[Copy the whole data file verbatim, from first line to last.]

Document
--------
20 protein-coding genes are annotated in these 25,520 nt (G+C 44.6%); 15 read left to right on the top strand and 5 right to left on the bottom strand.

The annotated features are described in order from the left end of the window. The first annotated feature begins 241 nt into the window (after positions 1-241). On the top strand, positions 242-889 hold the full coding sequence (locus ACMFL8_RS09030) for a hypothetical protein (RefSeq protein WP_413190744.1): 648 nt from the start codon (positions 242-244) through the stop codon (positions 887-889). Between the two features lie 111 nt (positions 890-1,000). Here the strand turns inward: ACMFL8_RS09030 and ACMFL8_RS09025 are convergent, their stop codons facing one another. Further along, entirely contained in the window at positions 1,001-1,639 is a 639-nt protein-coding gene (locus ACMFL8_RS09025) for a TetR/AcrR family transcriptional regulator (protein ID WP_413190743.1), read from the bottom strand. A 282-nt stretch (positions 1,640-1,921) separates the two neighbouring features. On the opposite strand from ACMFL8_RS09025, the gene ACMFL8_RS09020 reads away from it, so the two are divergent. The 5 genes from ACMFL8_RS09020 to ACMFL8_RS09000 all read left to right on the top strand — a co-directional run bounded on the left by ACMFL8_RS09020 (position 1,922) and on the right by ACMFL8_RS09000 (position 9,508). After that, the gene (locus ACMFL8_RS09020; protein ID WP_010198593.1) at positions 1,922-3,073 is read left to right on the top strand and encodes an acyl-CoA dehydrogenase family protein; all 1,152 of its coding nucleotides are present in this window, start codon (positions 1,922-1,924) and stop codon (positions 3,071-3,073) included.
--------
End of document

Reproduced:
20 protein-coding genes are annotated in these 25,520 nt (G+C 44.6%); 15 read left to right on the top strand and 5 right to left on the bottom strand.

The annotated features are described in order from the left end of the window. The first annotated feature begins 241 nt into the window (after positions 1-241). On the top strand, positions 242-889 hold the full coding sequence (locus ACMFL8_RS09030) for a hypothetical protein (RefSeq protein WP_413190744.1): 648 nt from the start codon (positions 242-244) through the stop codon (positions 887-889). Between the two features lie 111 nt (positions 890-1,000). Here the strand turns inward: ACMFL8_RS09030 and ACMFL8_RS09025 are convergent, their stop codons facing one another. Further along, entirely contained in the window at positions 1,001-1,639 is a 639-nt protein-coding gene (locus ACMFL8_RS09025) for a TetR/AcrR family transcriptional regulator (protein ID WP_413190743.1), read from the bottom strand. A 282-nt stretch (positions 1,640-1,921) separates the two neighbouring features. On the opposite strand from ACMFL8_RS09025, the gene ACMFL8_RS09020 reads away from it, so the two are divergent. The 5 genes from ACMFL8_RS09020 to ACMFL8_RS09000 all read left to right on the top strand — a co-directional run bounded on the left by ACMFL8_RS09020 (position 1,922) and on the right by ACMFL8_RS09000 (position 9,508). After that, the gene (locus ACMFL8_RS09020; protein ID WP_010198593.1) at positions 1,922-3,073 is read left to right on the top strand and encodes an acyl-CoA dehydrogenase family protein; all 1,152 of its coding nucleotides are present in this window, start codon (positions 1,922-1,924) and stop codon (positions 3,071-3,073) included.